Consumers’ Research, an advocacy group, and a number of other parties challenged quarterly contribution determinations in four different circuits. In each case, they have argued the Telecommunications Act violates the nondelegation doctrine because it fails the Supreme Court’s self-admittedly lax “intelligible principle” standard. In arguing that Congress has provided no such constraining principle to the FCC, the challengers point to the statute’s merely aspirational considerations, labeled “hazy” by Eleventh Circuit Judge Kevin Newsom, who observed that the statute left the agency free to do “essentially whatever it wants.” Despite being “deeply skeptical that [his court’s decision in the case] can be squared with constitutional first principles,” Judge Newsom believed that outcome was compelled by the Supreme Court, which has “tolerated . . . decidedly ‘not demanding’” standards in applying the intelligible principle test.

The plaintiffs also challenged the FCC’s delegation of power to the Universal Service Administrative Company, pointing to the Supreme Court’s statement that delegation to private persons is “legislative delegation in its most obnoxious form,” in no small part because those private persons have interests that “may be and often are adverse to the interests of others in the same business,” unlike (we hope) government officials.

The Supreme Court should limit what authority Congress can cede

The tripartite structure of our federal system vests the legislative, executive, and judicial powers in three separate branches to protect against the consolidation of power and check any one branch’s effort to encroach on Americans’ liberty. James Madison famously warned that “[t]he accumulation of all powers . . . in the same hands . . . may justly be pronounced the very definition of tyranny.” No doubt the lines between the branches—and particularly between the legislature and the executive—can be blurred and there are several areas in which a degree of shared power seems to be contemplated by the Constitution itself, such as in foreign affairs.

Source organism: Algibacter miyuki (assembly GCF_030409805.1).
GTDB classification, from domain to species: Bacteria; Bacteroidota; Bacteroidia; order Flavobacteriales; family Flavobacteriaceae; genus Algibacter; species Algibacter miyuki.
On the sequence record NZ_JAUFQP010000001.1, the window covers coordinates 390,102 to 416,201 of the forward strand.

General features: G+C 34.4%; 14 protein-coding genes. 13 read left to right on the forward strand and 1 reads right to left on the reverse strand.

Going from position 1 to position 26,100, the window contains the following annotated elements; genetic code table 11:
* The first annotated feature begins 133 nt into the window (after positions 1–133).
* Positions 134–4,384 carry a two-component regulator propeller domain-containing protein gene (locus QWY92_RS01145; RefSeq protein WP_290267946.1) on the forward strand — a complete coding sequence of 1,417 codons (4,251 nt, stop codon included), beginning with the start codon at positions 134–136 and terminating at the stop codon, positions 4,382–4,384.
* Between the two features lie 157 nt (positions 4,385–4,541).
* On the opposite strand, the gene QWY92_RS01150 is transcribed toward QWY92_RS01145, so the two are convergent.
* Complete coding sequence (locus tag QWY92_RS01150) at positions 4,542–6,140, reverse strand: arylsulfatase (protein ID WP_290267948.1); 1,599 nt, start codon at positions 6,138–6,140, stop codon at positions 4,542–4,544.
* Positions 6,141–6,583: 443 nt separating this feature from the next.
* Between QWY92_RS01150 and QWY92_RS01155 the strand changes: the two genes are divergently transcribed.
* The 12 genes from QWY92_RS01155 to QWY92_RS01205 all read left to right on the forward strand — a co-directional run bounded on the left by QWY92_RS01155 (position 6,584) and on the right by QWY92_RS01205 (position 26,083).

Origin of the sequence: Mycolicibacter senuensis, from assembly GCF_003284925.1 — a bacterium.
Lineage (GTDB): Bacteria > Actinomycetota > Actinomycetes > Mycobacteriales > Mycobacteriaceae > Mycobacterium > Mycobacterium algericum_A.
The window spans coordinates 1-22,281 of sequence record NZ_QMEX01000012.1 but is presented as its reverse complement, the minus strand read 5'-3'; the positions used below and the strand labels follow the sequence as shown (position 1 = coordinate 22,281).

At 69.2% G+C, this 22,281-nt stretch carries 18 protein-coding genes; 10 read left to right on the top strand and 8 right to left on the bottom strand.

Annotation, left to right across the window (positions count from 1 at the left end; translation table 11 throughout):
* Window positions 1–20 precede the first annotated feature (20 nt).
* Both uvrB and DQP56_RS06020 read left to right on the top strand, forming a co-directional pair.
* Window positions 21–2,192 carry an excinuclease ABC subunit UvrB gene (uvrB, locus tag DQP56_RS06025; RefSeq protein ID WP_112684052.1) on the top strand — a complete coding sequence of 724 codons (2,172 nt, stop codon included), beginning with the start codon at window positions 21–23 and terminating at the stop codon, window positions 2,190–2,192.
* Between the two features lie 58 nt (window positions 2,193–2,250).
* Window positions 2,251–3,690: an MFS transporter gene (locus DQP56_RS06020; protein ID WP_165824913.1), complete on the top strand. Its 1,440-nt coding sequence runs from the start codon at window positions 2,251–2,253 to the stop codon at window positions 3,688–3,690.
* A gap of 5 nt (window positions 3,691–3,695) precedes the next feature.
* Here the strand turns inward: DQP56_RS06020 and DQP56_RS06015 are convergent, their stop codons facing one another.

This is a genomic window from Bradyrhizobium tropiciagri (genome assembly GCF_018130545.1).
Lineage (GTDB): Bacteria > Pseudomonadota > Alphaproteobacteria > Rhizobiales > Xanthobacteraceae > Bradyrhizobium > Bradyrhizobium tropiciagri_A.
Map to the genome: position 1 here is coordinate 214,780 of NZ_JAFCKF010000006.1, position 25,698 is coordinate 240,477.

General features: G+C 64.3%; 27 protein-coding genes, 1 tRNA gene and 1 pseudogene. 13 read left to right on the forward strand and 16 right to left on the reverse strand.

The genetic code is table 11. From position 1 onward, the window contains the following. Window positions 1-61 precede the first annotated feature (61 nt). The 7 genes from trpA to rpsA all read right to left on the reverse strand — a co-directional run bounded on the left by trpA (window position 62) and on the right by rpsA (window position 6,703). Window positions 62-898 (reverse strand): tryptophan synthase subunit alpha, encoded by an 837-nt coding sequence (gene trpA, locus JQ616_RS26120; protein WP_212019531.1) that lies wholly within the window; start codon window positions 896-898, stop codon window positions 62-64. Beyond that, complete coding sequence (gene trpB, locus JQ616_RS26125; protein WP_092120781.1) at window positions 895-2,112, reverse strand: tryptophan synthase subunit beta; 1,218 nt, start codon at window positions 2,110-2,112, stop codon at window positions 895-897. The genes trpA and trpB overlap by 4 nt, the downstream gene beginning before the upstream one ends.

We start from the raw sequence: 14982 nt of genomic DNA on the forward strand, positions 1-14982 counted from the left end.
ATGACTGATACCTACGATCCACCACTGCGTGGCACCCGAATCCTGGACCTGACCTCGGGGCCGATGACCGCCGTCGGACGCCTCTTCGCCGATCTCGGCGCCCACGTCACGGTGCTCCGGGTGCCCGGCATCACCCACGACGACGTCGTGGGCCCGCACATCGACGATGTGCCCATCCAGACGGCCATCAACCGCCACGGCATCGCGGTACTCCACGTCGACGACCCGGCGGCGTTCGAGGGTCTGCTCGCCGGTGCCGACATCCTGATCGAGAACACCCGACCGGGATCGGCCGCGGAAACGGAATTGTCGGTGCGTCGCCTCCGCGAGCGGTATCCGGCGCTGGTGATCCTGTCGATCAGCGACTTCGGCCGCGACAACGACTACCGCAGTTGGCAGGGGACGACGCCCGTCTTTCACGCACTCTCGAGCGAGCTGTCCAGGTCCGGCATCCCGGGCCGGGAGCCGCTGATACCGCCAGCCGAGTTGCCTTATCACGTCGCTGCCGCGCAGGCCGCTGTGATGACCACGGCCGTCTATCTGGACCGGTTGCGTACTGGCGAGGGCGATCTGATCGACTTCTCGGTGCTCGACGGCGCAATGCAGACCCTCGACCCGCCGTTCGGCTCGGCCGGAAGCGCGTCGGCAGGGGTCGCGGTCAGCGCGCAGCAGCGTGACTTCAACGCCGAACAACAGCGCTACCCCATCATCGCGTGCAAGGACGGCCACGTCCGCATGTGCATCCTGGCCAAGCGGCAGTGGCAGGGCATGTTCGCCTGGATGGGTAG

But other authority is more clear cut, such as the power to “lay and collect taxes,” vested explicitly in Congress. Granting decision-making authority over the government’s ability to tax and spend to the body closest to the people—the power of the purse—was meant to put voters in charge of the size and scope of the federal government. And while Congress’s delegation of that authority to the executive branch (and to an agency not fully within the president’s control, at that) raises constitutional concerns, in the re-delegation of that taxing power to a private body there is, in the words of Justice Samuel Alito, “not even a fig leaf of constitutional justification.”

In a 1789 letter to James Madison, Thomas Jefferson opined that “[t]he tyranny of the legislatures is the most formidable dread at present, and will be for long years. That of the executive will come in its turn, but it will be at a remote period.” That period is remote no more. The Court can’t force Congress to reclaim its legislative mantle, but it can, within its judicial role, enforce the separation of powers.

The FCC has so far prevailed in the Sixth Circuit and the Eleventh Circuit: Those are the two cases that were denied review by the Supreme Court. Consumers’ Research also lost in their initial Fifth Circuit challenge, but that court granted en banc review, increasing the likelihood of a circuit split. The group also has a similar case pending before the DC Circuit.

The Supreme Court’s preference for awaiting additional development of the law in the lower courts is understandable, but the Court is also well aware of the mischief its non-enforcement of delegation limits has made in the lower courts. Regardless of the outcomes in the Fifth and DC Circuits, the Supreme Court should take up a case to provide guidance to lower courts on the viability of nondelegation doctrine claims and, in so doing, put members of Congress on notice that they may have to return to work.